The film tells the story of the miracles and temptations of a stylite, an ascetic who spent his life on top of a pillar. The model is Saint Simeon Stylites, but Buñuel reminds us that the early Christian world was full of such figures, and his character is “simply called Simon.” At the beginning of the film, Simon is about to move from a small pillar (ten feet or so high) to a much taller one (twenty-five feet or more), provided for him by a rich benefactor. Buñuel’s cool irony suggests that even in the realm of renunciation there are opportunities for professional advancement. The local bishop solemnly announces that Simon has spent six years, six months, and six days on his old pillar, and no one in the film seems to notice he is naming the number of the beast in the Book of Revelation. Buñuel, of course, thinks that any extreme attempt at holiness is likely to call up its opposite, and he makes sure the devil appears several times in the film. The devil takes the agreeable form of Silvia Pinal, the Mexican actress who played Viridiana in Buñuel’s 1961 film, and Pinal in turn takes several forms: a handsome woman carrying a water pitcher, a seductress dressed in a schoolgirlish sailor suit, an implausible young male shepherd, complete with fake curls and beard, a worldly woman with a fancy hairdo, a miniskirted dancer in a New York nightclub. The devil makes a point of the interest he/she shares with Simon: the hermit is looking for God’s approval, and the devil has known him for a long time. “I also believe in God the Father Almighty,” he/she says.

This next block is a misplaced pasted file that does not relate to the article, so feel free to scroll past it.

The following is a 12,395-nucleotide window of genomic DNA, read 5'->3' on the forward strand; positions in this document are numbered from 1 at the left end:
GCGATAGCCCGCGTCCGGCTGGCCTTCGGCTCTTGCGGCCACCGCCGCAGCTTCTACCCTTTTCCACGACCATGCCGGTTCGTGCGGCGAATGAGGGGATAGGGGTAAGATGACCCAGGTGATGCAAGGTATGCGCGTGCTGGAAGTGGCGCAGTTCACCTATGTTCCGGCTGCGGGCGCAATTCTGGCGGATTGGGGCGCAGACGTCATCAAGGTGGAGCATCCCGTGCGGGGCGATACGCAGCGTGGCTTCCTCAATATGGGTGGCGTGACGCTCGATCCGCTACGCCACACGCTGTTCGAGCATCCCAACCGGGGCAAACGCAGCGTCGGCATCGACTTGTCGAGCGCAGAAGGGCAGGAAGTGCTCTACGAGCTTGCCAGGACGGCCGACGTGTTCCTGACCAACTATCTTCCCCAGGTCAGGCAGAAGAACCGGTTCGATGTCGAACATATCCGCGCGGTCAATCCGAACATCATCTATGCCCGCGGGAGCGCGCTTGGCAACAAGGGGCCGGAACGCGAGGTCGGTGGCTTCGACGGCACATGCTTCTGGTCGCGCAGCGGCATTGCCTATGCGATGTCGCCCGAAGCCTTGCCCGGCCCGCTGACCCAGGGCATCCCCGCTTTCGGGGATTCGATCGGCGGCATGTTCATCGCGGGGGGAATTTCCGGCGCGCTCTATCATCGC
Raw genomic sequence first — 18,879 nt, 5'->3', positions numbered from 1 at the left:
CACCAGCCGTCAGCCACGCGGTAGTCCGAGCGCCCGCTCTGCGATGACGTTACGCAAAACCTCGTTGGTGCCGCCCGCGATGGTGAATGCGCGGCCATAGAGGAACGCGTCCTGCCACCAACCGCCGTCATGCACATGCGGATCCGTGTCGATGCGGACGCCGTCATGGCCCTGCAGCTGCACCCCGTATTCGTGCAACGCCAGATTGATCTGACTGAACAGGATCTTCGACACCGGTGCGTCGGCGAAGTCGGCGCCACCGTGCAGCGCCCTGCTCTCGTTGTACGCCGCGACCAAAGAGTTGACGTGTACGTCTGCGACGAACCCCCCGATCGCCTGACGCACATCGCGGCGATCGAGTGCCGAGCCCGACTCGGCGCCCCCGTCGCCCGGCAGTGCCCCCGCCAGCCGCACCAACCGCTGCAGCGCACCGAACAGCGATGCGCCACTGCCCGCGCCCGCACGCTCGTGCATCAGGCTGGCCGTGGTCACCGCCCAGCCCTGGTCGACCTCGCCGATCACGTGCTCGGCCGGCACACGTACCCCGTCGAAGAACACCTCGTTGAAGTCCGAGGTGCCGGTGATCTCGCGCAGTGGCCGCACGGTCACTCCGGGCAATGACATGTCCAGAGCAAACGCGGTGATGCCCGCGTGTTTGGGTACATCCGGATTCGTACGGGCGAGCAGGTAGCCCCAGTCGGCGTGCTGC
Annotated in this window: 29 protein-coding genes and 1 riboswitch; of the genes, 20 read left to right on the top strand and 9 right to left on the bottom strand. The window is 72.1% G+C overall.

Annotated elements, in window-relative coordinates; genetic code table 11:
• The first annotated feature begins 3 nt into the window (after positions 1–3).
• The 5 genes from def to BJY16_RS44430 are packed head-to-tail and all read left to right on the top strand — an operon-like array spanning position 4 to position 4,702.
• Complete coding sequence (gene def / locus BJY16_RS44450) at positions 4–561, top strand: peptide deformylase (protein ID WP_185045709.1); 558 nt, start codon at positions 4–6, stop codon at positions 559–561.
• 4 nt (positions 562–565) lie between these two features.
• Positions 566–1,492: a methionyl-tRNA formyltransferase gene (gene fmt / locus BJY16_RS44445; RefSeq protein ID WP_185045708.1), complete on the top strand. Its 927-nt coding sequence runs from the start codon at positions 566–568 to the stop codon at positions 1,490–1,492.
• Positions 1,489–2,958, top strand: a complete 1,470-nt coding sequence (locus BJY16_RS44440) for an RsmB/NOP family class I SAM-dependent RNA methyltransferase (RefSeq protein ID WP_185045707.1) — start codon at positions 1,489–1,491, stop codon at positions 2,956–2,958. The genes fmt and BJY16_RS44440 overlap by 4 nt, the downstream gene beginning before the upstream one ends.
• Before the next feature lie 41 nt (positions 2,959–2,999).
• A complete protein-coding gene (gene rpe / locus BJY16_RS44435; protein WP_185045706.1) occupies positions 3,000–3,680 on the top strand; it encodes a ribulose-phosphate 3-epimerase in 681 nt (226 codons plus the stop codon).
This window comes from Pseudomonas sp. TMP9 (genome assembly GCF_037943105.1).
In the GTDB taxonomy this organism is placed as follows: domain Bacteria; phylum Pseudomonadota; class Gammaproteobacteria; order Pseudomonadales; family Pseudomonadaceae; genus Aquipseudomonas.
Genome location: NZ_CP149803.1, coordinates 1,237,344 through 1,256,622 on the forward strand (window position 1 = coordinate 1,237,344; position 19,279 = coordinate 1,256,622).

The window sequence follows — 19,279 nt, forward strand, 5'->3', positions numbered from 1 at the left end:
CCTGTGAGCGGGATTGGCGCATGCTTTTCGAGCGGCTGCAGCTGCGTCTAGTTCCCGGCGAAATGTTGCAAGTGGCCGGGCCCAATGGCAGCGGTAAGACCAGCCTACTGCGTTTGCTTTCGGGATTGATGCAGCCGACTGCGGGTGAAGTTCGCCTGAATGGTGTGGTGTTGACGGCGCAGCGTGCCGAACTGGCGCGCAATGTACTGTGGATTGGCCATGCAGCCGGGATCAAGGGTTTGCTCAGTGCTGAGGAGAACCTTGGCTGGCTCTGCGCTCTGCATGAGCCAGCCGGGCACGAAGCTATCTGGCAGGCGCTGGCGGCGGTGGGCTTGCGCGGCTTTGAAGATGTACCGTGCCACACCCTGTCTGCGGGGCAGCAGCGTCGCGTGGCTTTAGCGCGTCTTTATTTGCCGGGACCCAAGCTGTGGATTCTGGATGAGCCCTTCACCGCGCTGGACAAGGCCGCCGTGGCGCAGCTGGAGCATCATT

The movie is incomplete because the producer, Gustavo Alatriste, ran out of money after five reels. If the ending—the sudden flight from the medieval desert to 1960s New York—looks hasty and improvised, this is because it was hasty and improvised. It has an interesting kick to it, though. We watch furiously shaking bodies on a densely crowded dance floor, an image of life as sheer convulsion, and the devil says this is the last dance of all. It is called “Radioactive Flesh.” The idea that hell is rock and roll, or vice versa, is pretty banal; Kael remarks that “what is presented to us as a vision of a mad, decaying world in its final orgy looks like a nice little platter party.” But Simon is not dancing, or even particularly preoccupied with the dance. He has a fringe now instead of his wild and woolly hair, a black polo-neck sweater, and a pipe. He looks like a man disguised as a French intellectual, a fraud now rather than a saintly fool—and it’s clear that the modern difficulty for the hermit is finding anything resembling moral solitude in a crowd. In comparison, a literal pillar in the desert looks like a dusty luxury.